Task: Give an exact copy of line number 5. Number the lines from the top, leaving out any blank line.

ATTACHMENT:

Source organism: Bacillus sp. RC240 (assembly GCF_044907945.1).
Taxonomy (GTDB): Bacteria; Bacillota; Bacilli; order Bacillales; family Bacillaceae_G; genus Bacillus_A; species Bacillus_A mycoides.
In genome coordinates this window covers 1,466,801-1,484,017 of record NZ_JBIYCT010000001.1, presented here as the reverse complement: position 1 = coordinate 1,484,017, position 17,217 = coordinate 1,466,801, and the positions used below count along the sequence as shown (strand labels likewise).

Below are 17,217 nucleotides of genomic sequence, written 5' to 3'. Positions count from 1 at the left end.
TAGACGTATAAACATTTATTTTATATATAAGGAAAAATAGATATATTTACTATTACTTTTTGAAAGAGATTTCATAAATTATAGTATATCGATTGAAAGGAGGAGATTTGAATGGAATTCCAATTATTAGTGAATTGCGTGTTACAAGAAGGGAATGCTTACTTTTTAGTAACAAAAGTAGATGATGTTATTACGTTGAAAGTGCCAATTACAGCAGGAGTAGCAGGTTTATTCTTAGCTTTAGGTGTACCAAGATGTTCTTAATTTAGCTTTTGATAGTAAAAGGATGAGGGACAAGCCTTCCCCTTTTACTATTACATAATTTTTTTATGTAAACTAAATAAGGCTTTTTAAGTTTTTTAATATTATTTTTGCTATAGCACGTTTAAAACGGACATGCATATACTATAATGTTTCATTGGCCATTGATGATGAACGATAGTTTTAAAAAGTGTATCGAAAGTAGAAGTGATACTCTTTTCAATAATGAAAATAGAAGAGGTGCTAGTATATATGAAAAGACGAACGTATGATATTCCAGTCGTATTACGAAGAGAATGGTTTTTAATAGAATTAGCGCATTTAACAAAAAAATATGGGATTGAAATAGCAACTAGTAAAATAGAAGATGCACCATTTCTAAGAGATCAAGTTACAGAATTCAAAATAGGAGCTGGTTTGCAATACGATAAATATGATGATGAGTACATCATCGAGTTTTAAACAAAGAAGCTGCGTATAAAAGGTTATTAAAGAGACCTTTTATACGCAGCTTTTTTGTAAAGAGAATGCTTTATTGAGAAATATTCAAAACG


TAGACGTATAAACATTTATTTTATATATAAGGAAAAATAGATATATTTACTATTACTTTTTGAAAGAGATTTCATAAATTATAGTATATCGATTGAAAGGAGGAGATTTGAATGGAATTCCAATTATTAGTGAATTGCGTGTTACAAGAAGGGAATGCTTACTTTTTAGTAACAAAAGTAGATGATGTTATTACGTTGAAAGTGCCAATTACAGCAGGAGTAGCAGGTTTATTCTTAGCTTTAGGTGTACCAAGATGTTCTTAATTTAGCTTTTGATAGTAAAAGGATGAGGGACAAGCCTTCCCCTTTTACTATTACATAATTTTTTTATGTAAACTAAATAAGGCTTTTTAAGTTTTTTAATATTATTTTTGCTATAGCACGTTTAAAACGGACATGCATATACTATAATGTTTCATTGGCCATTGATGATGAACGATAGTTTTAAAAAGTGTATCGAAAGTAGAAGTGATACTCTTTTCAATAATGAAAATAGAAGAGGTGCTAGTATATATGAAAAGACGAACGTATGATATTCCAGTCGTATTACGAAGAGAATGGTTTTTAATAGAATTAGCGCATTTAACAAAAAAATATGGGATTGAAATAGCAACTAGTAAAATAGAAGATGCACCATTTCTAAGAGATCAAGTTACAGAATTCAAAATAGGAGCTGGTTTGCAATACGATAAATATGATGATGAGTACATCATCGAGTTTTAAACAAAGAAGCTGCGTATAAAAGGTTATTAAAGAGACCTTTTATACGCAGCTTTTTTGTAAAGAGAATGCTTTATTGAGAAATATTCAAAACG